Mary’s Peak, west of Corvallis, is the tallest peak in the Oregon Coast Range at about 4100 feet. There is an interesting local legend connected with snow on Mary’s Peak:
An Oregon State University (OSU) professor promised an “A” to every student in his spring term class if snow was still visible atop Mary’s Peak (as viewed from Corvallis) on June 1st. Apparently it happened only once in the professor’s career. It happened again in 1999, and then occurred again in 2008. In fact, snow was visible in 2008 almost to the end of June.
My friend Dave Twining is a graduate of OSU (PhD in Atmospheric Sciences) and a retired military officer who spends his time growing wine grapes (and making wine) and flying. He also knows a LOT about weather. In 2008 Dave sent me the following note, and gave me permission to use it.
I thought you might be interested in an addition to your report of some weeks ago on the long lasting snowpack on Mary’s Peak. I often fly over it and had noted, in mid-winter, that the snow depth, as judged by the little building at the parking lot appeared to be about 8 ft deep instead of the normally observed 1-2 ft after a storm. The snow there is more representative than that at the very top of the peak for the wind blows most of it off in that exposed position. Long after the snow was no longer visible from the valley, I could see, from the air, snow fields of perhaps an acre or two somewhat below and to the northeast of the trail to the top. During July these fields diminished but on my final flight on July 21st I saw a patch approximately 25 x 10 ft still remaining.
Although, as you well know, the winter was neither unusually cold nor wet, there did appear to me to be an unusual proportion of storms with a snow level of just below 4,000 ft. On very wet winters there seem to me to be a large number of storms with a high freezing level while on some very cold winters there may be snow to the valley floor but the relatively few inches deposited in these moisture-limited storms make little relative contribution to the mid-altitude zone snow-pack.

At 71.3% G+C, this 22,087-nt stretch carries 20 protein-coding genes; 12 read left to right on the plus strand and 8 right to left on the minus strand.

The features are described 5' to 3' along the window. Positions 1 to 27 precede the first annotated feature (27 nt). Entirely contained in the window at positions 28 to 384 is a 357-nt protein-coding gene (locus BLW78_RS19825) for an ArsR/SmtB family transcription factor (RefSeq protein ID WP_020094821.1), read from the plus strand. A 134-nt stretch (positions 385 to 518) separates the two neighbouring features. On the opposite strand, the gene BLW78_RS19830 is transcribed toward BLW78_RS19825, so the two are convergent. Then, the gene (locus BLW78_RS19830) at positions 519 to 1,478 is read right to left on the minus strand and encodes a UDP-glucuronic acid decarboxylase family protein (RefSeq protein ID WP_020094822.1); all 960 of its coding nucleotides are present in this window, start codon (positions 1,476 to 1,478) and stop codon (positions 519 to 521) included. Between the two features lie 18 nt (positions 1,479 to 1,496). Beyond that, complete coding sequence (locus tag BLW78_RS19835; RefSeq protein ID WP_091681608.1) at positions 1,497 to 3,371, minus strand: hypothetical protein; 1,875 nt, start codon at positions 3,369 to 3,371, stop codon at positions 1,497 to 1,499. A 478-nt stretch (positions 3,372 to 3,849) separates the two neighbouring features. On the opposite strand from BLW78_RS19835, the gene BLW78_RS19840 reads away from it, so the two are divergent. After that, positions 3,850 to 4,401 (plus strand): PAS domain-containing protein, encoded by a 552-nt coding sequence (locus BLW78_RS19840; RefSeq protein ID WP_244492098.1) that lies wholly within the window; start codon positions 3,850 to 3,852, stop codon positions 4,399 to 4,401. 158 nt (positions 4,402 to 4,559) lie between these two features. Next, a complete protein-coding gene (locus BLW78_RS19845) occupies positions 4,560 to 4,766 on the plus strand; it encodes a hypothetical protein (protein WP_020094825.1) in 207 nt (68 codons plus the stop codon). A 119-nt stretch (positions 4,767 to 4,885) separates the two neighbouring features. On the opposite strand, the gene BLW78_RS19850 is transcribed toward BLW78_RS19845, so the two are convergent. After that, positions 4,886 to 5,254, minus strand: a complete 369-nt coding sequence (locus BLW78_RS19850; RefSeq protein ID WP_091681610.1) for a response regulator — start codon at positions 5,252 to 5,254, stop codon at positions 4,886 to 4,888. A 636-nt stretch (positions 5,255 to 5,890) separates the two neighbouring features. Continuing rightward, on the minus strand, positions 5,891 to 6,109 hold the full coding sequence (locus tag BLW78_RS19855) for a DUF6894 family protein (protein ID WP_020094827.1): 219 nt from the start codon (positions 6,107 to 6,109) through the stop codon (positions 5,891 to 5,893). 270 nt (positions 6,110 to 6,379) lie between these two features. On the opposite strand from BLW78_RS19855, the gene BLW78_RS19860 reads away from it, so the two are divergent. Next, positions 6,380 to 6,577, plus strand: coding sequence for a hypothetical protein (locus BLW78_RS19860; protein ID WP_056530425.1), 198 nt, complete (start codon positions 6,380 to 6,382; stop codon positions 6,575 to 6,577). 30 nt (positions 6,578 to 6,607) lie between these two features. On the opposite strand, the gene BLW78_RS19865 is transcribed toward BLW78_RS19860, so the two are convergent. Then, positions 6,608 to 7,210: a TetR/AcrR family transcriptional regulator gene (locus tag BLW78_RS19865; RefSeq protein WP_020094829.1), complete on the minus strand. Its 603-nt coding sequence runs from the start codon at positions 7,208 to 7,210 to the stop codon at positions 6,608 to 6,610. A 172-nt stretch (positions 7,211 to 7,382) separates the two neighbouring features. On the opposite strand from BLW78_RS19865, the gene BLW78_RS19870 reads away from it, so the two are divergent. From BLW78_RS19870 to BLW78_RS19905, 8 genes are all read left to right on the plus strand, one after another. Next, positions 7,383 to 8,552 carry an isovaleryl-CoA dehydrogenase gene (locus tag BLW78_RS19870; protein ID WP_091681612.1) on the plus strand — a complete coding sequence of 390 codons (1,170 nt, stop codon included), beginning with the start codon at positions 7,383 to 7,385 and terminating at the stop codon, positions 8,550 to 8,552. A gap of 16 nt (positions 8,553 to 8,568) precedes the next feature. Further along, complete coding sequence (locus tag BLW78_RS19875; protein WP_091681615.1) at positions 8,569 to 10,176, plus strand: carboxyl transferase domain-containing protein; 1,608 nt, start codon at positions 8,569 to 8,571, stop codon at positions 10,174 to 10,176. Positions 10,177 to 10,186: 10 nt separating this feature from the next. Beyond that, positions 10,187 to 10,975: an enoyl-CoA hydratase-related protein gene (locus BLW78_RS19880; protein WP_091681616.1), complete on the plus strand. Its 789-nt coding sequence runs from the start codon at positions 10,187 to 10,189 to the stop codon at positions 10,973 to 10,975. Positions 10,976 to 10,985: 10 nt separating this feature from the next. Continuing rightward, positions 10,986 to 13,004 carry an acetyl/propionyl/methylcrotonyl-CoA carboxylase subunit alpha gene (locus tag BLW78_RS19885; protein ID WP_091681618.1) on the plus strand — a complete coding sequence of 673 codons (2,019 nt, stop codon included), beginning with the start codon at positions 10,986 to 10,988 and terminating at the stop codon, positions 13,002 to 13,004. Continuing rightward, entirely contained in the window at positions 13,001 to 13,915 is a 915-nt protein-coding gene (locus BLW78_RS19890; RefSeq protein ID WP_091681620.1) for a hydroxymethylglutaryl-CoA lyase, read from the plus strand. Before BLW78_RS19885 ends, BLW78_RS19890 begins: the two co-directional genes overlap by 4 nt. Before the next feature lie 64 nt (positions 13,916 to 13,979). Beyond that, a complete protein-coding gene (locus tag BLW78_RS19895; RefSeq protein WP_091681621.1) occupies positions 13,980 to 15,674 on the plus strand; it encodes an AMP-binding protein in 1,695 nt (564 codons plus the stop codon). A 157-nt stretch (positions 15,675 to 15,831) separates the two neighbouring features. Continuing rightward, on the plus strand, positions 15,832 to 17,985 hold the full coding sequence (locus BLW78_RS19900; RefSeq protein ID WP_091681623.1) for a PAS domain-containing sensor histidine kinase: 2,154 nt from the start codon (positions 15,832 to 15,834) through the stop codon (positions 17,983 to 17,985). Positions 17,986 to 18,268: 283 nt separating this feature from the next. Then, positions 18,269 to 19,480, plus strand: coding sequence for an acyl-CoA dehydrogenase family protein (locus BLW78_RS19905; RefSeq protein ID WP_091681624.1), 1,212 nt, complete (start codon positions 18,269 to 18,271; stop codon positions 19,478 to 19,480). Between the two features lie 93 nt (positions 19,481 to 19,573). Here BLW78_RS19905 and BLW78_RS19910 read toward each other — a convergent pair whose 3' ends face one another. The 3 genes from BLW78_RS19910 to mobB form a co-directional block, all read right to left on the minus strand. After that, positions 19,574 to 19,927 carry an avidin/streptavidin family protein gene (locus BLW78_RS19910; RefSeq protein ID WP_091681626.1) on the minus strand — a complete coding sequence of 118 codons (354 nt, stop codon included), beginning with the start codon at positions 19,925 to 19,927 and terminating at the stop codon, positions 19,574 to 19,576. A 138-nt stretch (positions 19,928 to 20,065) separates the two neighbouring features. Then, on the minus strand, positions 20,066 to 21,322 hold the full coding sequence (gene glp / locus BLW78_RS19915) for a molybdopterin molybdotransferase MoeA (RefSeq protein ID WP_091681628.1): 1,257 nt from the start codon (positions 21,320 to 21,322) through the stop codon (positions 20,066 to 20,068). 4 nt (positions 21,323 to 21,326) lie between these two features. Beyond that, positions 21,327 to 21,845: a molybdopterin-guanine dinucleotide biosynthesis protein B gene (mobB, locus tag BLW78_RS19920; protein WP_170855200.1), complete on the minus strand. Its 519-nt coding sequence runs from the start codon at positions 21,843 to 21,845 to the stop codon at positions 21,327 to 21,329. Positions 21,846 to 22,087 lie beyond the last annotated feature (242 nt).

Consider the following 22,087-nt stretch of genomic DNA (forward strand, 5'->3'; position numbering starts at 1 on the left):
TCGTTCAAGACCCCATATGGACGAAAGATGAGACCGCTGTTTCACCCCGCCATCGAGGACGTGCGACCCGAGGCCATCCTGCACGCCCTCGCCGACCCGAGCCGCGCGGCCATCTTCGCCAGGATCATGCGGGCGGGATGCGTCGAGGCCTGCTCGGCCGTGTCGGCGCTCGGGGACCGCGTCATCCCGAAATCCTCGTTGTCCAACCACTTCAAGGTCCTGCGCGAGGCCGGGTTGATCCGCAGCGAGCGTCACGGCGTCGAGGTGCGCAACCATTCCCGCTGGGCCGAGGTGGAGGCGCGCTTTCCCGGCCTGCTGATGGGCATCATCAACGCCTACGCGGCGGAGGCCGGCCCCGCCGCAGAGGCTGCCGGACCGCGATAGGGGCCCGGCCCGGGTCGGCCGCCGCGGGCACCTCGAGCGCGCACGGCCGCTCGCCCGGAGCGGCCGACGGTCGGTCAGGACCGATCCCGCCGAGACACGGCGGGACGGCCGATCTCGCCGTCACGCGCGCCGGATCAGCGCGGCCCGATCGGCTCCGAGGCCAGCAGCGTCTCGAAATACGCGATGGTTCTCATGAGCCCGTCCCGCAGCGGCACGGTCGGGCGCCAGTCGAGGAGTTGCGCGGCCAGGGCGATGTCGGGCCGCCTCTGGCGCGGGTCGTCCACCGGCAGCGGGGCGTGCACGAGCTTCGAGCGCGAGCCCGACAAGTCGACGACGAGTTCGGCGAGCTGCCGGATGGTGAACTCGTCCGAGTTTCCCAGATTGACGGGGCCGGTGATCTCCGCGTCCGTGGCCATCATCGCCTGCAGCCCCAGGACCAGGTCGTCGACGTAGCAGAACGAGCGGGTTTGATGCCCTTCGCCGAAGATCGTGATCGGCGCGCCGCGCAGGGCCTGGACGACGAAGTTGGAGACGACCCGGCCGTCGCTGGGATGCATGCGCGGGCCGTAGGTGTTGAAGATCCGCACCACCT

This year we have seen another cool, wet spring. On May 30, 2011, I drove up Mary’s Peak and took the following pictures at the parking lot a few hundred feet below the summit.
Rather amazing for almost June 1. By the way, snow is visible atop the Peak from Corvallis, so barring a very rapid warming, we’ll have another “June 1 snow spottings,” the third in 13 years.
But what about long-term snow conditions? Mary’s Peak has a “Snow Course” site operated by USDA NRCS (http://www.wcc.nrcs.usda.gov) with data back to 1939. They don’t report the June 1 snow pack (it’s usually gone anyway), but below are the snow water equivalent (SWE) reports for April 1 every year.
According to Phil Mote of OSU,
There’s a peak about 4100 feet — Mary’s Peak — one of the hills in the coast range of Oregon, and the only location in Oregon where U.S. government snowpack measurements go back. It used to be fairly common for the April 1st survey on Mary’s Peak to have quite a bit of snow. By the 1980’s it was getting common to have no snow on April 1st.
Notwithstanding that Mary’s is one of hundreds of snowpack sites, stopping that trend in the 1980s certainly gives a different picture than if the last several decades are included!
The article went on to say
Philip Mote explained how colleagues in California, led by climatologist David Pierce of the Scripps Institution of Oceanography, were able to determine, using climate models, that the snowpack melt his own team had observed in the western United States was due to the warming temperature caused by our own greenhouse gas emissions. Snowpack melt is expected to accelerate, he added.
Not this year, anyway!